Thursday, August 7, 2008

Peter Mulvey - Notes From Elsewhere

Hearing a live Pete Mulvey set on XM's The Loft was enough to catch my fancy. The singer-songwriter sounded smart and engaging so I downloaded his new Notes From Elsewhere from Emusic the other day.

Now this is great stuff! Just acoustic guitar and strong voice but soon enough you'll be providing your own percussion with either a rhythmic knee-slap or a tappin' toe. Intelligent, catchy, and the guy plays some wicked guitar. Highly recommended!

Tuesday, August 5, 2008

Kingsley Gets Whacked!

Ten minutes into The Wackness I wondered what I'd gotten myself into. In fact, a couple of good ol' boys a few rows in front of me must have wondered the same thing because they abruptly got up and fled. Oh, I was well aware that this was to be nimble offbeat fare not meant for everyone but I always want to at least like the main characters regardless of the depths to their neuroses... and as we all know, those neuroses can be either charmingly entertaining or downright repulsive.

Ben Kingsley stars as a bong-toting psychiatrist longing to be both stoned and loved. One of his patients, a dope-peddling high school graduate who just so happens to be falling for Doctor Ben's cute and popular stepdaughter, offeres payment for his sessions with his potent aromatic wares. Now this poor kid, who seems to be drawn into his vocation by both the need to generate a little extra cash and to squelch his lonely boredom, turns out to be the most mature person in the flick. Sure, he is confused and ultimately gets badly used, but at least he feels something real, unlike the other adults in the movie who have resigned themselves to the daily grind of forever trying to catch up financially or, in the doctor's sad case, putting up with a wife who seemingly has run out of the ability to give love or to even care.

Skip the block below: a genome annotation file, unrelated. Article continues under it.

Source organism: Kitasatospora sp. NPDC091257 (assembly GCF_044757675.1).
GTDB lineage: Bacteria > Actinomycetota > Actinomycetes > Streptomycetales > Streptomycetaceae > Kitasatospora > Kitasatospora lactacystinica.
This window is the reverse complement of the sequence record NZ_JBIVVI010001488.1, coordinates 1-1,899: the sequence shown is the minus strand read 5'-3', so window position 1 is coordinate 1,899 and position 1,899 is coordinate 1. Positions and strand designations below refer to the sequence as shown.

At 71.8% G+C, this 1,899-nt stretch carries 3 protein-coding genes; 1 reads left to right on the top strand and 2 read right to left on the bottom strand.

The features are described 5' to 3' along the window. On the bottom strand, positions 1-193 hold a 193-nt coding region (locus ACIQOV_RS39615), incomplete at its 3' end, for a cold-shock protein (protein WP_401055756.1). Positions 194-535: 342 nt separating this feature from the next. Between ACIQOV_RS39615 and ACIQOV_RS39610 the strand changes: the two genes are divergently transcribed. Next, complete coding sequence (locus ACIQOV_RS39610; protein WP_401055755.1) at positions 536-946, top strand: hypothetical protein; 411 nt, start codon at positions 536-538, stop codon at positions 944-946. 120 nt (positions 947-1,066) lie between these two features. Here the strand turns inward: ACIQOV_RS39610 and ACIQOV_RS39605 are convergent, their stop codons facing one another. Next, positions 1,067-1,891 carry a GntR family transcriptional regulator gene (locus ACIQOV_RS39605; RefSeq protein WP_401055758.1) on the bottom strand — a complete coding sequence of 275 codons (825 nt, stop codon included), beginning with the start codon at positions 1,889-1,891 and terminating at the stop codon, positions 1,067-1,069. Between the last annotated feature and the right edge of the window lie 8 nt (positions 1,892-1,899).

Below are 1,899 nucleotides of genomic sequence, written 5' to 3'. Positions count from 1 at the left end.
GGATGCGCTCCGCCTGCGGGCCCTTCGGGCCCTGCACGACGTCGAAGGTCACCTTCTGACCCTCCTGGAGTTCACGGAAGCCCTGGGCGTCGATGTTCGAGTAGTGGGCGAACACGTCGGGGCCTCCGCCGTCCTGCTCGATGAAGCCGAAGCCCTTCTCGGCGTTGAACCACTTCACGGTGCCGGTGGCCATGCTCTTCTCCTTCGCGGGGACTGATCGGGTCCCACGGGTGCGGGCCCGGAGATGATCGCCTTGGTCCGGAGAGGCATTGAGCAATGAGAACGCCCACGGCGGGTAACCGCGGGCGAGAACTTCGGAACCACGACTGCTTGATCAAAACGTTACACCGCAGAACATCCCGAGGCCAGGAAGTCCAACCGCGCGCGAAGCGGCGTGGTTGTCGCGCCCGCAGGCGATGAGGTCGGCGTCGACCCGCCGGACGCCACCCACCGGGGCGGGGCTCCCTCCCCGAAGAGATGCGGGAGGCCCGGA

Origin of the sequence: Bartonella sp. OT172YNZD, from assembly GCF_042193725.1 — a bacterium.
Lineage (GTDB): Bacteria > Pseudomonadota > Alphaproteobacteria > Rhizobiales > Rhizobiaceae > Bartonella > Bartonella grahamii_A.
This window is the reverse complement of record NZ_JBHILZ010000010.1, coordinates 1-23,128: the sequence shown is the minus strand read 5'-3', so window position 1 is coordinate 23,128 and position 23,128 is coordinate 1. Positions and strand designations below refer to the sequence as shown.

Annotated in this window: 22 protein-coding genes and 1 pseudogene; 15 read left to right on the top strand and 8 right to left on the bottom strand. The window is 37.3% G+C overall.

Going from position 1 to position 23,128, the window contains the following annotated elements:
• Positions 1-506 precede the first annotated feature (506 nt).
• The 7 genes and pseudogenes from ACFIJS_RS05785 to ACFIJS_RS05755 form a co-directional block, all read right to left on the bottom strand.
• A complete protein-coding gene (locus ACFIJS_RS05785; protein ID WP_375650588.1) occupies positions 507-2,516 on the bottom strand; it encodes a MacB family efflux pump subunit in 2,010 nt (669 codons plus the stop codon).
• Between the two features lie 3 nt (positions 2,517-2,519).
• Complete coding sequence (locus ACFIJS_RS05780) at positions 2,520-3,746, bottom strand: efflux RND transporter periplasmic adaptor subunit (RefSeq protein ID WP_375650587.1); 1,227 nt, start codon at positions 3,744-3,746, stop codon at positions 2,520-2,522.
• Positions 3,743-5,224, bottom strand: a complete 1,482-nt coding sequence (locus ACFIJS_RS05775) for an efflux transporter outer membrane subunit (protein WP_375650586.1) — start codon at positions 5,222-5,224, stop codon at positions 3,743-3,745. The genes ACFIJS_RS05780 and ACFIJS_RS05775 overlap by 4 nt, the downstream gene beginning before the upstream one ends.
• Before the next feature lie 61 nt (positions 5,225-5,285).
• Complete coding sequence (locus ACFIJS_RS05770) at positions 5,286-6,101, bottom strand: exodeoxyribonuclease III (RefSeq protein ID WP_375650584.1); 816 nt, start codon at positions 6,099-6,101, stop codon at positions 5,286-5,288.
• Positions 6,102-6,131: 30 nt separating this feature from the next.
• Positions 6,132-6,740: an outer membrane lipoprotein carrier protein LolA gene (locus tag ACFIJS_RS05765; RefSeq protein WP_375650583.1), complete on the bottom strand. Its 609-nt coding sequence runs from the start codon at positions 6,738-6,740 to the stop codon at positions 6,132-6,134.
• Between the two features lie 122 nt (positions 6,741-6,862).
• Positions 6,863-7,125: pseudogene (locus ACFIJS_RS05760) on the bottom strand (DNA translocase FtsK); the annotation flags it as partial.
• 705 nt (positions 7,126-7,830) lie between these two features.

Hey - I warmed up to it. Especially when Kingsley implores the young lad in a no-bullshit plenty-of-bong session, "go out and get laid - get your heart broken," and within that short mid-movie pitch of dialogue the key ending scene is set up.

And as for the always pivotal "wading-into-the-dark-and-bleak-surf" scene where a supremely whacked Kingsley finally gives himself up to the whims of the undercurrents, well, it's always interesting to see where the writer and thus the story will go from there, especially once the young and innocent bystander rushes in himself to save the beaten man. Will Kingsley end up swallowed by the sea, will he in fact somehow survive and struggle to shore only to see that our young rescuer has cruelly been swept away (cue Tom Waits' The Ocean Doesn't Want Me Today)? Or will both perish - or could both whipped souls somehow survive? It could go any of four ways and thus the mood of the departing audience is thereby determined.

I left in a happy mood, satisfied, understanding that it's always good to feel some thing, even if it is raw hurt, because maybe the depth of your bad feeling provides the catalyst for tomorrow's hope.